Tillis might have been looking at a runoff tonight had he been up against a more credible candidate. He only won with around 46 percent of the vote in an eight-way race, with 82 percent of precincts reporting. The Club for Growth, a conservative outside group that might have been able to offset the Crossroads and Chamber, never got involved in the primary. Club officials vetted Tillis’ chief challengers and weren’t impressed.

FreedomWorks, a big Brannon backer, spent only $156,000.

Two candidates, Brannon and Harris, divided the anti-Tillis vote.

Brannon had a history of making controversial statements, including saying that food stamps are a form of slavery. He was president of an organization called Founder’s Truth, whose web site had espoused conspiracy theories.

Neither Brannon nor Harris raised enough money to be competitive. While Harris was press-friendly, Brannon’s operation was totally nonresponsive to most reporters – which made him hard to cover.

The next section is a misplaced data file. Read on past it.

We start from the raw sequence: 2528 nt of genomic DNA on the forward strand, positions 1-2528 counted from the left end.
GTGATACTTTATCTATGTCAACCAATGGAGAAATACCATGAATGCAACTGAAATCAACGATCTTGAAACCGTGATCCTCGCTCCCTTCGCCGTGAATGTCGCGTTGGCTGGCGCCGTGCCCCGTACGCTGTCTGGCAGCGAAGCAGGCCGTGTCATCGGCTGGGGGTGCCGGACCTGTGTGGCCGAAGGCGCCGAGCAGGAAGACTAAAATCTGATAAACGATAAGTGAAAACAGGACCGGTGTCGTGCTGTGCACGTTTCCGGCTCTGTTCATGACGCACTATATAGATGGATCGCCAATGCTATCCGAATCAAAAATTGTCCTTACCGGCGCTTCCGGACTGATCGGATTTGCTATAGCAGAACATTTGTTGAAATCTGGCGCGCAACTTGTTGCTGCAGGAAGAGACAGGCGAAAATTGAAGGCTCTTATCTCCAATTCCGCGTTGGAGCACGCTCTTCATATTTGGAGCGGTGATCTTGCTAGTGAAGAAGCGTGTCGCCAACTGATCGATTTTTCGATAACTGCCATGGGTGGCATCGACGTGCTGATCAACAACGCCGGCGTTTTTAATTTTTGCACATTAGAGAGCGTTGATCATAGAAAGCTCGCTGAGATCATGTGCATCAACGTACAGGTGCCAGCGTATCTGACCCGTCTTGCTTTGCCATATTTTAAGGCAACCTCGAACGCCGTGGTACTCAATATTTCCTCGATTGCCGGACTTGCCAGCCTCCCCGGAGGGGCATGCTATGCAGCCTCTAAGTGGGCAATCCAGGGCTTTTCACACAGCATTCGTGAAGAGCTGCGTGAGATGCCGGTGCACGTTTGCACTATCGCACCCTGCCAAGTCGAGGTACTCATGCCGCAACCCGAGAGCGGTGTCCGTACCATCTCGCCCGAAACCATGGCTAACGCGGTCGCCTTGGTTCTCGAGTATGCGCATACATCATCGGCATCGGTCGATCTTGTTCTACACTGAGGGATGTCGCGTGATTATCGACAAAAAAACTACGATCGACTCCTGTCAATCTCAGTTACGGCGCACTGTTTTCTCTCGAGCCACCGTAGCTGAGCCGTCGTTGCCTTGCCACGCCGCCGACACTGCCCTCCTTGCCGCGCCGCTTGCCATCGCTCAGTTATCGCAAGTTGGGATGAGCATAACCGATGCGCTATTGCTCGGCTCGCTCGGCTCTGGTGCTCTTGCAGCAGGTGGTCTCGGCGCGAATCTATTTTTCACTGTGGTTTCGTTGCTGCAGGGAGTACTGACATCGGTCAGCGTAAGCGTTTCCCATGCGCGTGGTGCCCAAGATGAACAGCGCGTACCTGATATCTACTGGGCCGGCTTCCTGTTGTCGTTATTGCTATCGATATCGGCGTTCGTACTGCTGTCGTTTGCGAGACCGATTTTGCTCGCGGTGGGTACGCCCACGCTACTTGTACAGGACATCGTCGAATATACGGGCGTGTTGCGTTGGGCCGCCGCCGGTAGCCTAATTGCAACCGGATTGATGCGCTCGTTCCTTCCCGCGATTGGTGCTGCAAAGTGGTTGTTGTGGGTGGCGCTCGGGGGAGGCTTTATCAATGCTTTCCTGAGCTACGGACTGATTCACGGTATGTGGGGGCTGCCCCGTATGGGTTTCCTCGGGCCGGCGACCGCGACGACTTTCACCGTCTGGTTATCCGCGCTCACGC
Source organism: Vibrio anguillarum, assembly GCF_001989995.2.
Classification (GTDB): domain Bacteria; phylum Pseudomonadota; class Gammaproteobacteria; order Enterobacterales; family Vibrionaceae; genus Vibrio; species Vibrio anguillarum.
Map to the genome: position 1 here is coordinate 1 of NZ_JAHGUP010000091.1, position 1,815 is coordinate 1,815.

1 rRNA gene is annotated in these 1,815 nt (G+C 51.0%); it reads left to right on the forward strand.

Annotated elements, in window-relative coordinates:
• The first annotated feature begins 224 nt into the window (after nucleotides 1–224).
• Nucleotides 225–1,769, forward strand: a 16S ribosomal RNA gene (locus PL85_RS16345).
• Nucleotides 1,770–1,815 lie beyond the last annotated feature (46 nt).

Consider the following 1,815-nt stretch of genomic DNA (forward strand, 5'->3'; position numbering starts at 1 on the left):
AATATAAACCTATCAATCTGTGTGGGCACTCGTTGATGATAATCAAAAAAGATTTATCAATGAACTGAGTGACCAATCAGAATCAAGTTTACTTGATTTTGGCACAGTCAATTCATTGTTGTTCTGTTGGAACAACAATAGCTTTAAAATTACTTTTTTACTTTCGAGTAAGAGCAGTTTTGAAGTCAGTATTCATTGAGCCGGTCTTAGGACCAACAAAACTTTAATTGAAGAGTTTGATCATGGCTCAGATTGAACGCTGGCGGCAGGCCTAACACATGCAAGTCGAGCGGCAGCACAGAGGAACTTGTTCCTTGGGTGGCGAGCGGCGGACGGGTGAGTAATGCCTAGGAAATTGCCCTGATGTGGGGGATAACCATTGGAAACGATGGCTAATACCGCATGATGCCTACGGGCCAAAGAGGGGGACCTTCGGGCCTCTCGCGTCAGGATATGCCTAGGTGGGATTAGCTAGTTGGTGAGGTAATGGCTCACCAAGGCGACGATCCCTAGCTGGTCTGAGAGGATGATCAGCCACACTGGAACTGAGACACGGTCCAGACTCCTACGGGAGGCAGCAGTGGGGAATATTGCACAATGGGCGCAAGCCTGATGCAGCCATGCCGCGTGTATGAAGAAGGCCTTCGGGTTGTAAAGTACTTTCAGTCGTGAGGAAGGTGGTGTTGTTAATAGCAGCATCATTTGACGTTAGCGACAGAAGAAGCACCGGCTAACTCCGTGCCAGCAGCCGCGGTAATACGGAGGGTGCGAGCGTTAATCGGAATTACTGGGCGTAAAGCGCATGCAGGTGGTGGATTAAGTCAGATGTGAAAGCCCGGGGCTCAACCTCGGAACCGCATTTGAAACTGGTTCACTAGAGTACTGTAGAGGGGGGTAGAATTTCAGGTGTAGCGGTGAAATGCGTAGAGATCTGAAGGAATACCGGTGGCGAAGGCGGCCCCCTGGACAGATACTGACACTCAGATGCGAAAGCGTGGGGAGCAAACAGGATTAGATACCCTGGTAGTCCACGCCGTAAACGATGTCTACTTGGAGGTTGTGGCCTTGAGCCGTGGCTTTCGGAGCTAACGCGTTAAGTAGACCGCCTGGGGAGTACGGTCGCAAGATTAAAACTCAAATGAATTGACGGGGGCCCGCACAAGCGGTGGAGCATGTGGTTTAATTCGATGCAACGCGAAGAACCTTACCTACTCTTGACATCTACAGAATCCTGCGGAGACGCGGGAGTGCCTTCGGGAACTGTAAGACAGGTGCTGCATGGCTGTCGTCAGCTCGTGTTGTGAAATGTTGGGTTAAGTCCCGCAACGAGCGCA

Some of the heavy hitters who backed Tillis’ challengers sound ready to move on to the general. Kentucky Senator Rand Paul and Tea Party Patriots founder, Jenny Beth Martin, both communicated their support of Tillis’ effort to unseat first-term Democrat Kay Hagan.

(Featured Image Source: YouTube)

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Comments

Characterizing this as some kind of body blow against Tea Party conservatives is probably hyperbole on the part of the MSM and unwise on the part of the Republican establishment. If you ever find yourself on the same side as the MSM, re-evaluate.

Ah – the ultimate embodiment of our society.

Be a crappy one-trick country singer kid who copies all the others.

Win a TV singing game show whose primary ‘voting’ audience is 13 year old girls who hope to have a boyfriend some day.

Make some small money singing at local barn dances and country fairs and such.

Come out of the closet.

Run for Congress based on those qualifications.

The Establishment Republicans that are tweeting their gloating over the Tea Party are making a big mistake. We already have the Democrats that bash us, we do not need the side we are supposed to be on to. If they want our votes, it would be best to remain silent until after the elections. Otherwise, they are going to tick people off, and they will stay home. Grow up.